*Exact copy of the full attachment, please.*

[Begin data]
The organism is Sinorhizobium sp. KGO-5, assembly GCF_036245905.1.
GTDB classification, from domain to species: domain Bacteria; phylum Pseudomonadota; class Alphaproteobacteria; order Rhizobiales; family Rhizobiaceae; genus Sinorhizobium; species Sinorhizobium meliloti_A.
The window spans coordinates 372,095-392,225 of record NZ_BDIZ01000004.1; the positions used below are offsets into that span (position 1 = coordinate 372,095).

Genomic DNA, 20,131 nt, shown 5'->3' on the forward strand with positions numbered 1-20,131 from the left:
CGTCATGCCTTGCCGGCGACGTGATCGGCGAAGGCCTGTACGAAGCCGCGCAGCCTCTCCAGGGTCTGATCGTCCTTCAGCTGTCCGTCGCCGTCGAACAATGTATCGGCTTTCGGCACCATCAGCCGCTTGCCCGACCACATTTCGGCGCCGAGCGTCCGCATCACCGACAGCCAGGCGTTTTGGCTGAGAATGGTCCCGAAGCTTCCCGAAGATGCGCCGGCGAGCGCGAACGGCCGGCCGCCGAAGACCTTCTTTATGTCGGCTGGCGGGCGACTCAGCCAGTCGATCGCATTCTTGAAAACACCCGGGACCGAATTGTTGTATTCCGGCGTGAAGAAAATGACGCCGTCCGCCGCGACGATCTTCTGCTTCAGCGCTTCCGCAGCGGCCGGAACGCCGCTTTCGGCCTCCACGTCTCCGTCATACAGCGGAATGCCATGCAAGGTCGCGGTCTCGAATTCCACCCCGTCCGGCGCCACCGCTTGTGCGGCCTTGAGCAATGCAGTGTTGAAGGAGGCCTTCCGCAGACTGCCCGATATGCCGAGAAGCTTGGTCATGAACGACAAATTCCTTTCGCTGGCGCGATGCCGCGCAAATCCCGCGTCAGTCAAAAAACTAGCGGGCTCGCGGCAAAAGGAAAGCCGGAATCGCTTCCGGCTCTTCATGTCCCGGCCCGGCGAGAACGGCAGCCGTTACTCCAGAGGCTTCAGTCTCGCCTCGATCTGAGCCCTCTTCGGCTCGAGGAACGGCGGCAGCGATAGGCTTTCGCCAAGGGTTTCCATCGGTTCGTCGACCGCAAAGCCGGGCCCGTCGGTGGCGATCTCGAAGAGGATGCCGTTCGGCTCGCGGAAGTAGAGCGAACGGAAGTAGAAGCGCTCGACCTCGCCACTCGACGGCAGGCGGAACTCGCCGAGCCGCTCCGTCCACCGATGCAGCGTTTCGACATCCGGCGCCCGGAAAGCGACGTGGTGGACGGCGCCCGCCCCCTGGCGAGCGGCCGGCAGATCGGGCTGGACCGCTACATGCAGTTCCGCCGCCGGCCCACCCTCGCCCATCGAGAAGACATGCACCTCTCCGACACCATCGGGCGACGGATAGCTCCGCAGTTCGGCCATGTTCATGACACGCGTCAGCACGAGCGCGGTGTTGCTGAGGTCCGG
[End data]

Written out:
The organism is Sinorhizobium sp. KGO-5, assembly GCF_036245905.1.
GTDB classification, from domain to species: domain Bacteria; phylum Pseudomonadota; class Alphaproteobacteria; order Rhizobiales; family Rhizobiaceae; genus Sinorhizobium; species Sinorhizobium meliloti_A.
The window spans coordinates 372,095-392,225 of record NZ_BDIZ01000004.1; the positions used below are offsets into that span (position 1 = coordinate 372,095).

Genomic DNA, 20,131 nt, shown 5'->3' on the forward strand with positions numbered 1-20,131 from the left:
CGTCATGCCTTGCCGGCGACGTGATCGGCGAAGGCCTGTACGAAGCCGCGCAGCCTCTCCAGGGTCTGATCGTCCTTCAGCTGTCCGTCGCCGTCGAACAATGTATCGGCTTTCGGCACCATCAGCCGCTTGCCCGACCACATTTCGGCGCCGAGCGTCCGCATCACCGACAGCCAGGCGTTTTGGCTGAGAATGGTCCCGAAGCTTCCCGAAGATGCGCCGGCGAGCGCGAACGGCCGGCCGCCGAAGACCTTCTTTATGTCGGCTGGCGGGCGACTCAGCCAGTCGATCGCATTCTTGAAAACACCCGGGACCGAATTGTTGTATTCCGGCGTGAAGAAAATGACGCCGTCCGCCGCGACGATCTTCTGCTTCAGCGCTTCCGCAGCGGCCGGAACGCCGCTTTCGGCCTCCACGTCTCCGTCATACAGCGGAATGCCATGCAAGGTCGCGGTCTCGAATTCCACCCCGTCCGGCGCCACCGCTTGTGCGGCCTTGAGCAATGCAGTGTTGAAGGAGGCCTTCCGCAGACTGCCCGATATGCCGAGAAGCTTGGTCATGAACGACAAATTCCTTTCGCTGGCGCGATGCCGCGCAAATCCCGCGTCAGTCAAAAAACTAGCGGGCTCGCGGCAAAAGGAAAGCCGGAATCGCTTCCGGCTCTTCATGTCCCGGCCCGGCGAGAACGGCAGCCGTTACTCCAGAGGCTTCAGTCTCGCCTCGATCTGAGCCCTCTTCGGCTCGAGGAACGGCGGCAGCGATAGGCTTTCGCCAAGGGTTTCCATCGGTTCGTCGACCGCAAAGCCGGGCCCGTCGGTGGCGATCTCGAAGAGGATGCCGTTCGGCTCGCGGAAGTAGAGCGAACGGAAGTAGAAGCGCTCGACCTCGCCACTCGACGGCAGGCGGAACTCGCCGAGCCGCTCCGTCCACCGATGCAGCGTTTCGACATCCGGCGCCCGGAAAGCGACGTGGTGGACGGCGCCCGCCCCCTGGCGAGCGGCCGGCAGATCGGGCTGGACCGCTACATGCAGTTCCGCCGCCGGCCCACCCTCGCCCATCGAGAAGACATGCACCTCTCCGACACCATCGGGCGACGGATAGCTCCGCAGTTCGGCCATGTTCATGACACGCGTCAGCACGAGCGCGGTGTTGCTGAGGTCCGG